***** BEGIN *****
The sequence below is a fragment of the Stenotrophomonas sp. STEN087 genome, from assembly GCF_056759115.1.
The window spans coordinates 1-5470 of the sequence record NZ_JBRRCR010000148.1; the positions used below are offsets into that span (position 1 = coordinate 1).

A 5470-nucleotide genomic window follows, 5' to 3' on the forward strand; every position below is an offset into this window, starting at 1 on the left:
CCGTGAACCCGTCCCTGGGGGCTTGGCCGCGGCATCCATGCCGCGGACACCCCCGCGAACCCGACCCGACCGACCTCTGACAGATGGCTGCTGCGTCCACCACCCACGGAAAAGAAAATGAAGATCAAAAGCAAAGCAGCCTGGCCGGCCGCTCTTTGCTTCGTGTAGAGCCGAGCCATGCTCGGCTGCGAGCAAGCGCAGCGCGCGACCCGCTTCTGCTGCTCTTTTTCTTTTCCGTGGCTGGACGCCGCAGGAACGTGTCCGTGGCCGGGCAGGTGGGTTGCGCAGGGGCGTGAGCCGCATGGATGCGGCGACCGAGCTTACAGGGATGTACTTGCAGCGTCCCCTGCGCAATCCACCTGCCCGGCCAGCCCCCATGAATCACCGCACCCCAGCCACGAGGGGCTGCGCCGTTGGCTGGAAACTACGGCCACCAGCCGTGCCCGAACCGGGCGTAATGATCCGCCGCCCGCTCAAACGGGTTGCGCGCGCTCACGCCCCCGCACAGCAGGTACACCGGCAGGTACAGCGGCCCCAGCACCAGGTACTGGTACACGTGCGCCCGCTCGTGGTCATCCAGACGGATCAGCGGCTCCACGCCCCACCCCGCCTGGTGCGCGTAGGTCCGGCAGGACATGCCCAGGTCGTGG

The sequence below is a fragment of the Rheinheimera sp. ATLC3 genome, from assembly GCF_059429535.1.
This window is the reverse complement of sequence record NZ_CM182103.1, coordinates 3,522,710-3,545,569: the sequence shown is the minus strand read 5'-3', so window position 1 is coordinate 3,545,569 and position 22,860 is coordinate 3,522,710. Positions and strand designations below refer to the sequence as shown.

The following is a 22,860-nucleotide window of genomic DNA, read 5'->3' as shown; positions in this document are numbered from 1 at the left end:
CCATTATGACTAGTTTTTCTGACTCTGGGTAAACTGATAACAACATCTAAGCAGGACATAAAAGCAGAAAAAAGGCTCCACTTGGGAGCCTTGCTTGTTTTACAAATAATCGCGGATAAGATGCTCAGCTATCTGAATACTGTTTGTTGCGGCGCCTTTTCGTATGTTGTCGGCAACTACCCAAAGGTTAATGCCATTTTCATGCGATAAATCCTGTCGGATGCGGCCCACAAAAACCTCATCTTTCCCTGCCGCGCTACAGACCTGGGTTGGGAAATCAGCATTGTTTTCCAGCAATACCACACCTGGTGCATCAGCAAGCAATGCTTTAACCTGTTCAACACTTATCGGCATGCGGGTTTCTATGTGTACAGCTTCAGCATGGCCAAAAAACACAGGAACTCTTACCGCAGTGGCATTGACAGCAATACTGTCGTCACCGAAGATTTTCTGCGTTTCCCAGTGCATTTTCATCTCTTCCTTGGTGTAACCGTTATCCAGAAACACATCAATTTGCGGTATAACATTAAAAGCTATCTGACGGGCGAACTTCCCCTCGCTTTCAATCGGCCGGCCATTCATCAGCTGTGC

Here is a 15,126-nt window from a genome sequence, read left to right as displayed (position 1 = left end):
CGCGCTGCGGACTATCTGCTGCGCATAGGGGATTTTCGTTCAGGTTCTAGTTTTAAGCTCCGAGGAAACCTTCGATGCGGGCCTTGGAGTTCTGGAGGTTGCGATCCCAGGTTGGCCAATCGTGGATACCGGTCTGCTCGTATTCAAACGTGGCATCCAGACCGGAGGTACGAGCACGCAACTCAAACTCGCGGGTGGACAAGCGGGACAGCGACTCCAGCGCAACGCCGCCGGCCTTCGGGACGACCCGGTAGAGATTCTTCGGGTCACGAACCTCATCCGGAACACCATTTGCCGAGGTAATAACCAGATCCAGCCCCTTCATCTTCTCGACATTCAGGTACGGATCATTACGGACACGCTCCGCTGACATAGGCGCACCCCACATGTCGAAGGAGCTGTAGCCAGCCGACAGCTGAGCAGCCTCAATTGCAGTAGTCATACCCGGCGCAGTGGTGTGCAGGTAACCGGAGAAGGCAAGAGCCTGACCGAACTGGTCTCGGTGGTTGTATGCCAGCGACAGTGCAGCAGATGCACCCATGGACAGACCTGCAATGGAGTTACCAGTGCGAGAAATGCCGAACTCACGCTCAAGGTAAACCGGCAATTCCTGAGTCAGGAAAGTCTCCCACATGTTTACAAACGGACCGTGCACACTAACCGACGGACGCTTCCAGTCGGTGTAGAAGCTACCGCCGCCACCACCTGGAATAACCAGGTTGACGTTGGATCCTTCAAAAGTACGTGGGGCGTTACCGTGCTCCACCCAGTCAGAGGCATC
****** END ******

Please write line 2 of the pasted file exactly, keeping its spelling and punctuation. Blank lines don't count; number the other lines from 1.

The window spans coordinates 1-5470 of the sequence record NZ_JBRRCR010000148.1; the positions used below are offsets into that span (position 1 = coordinate 1).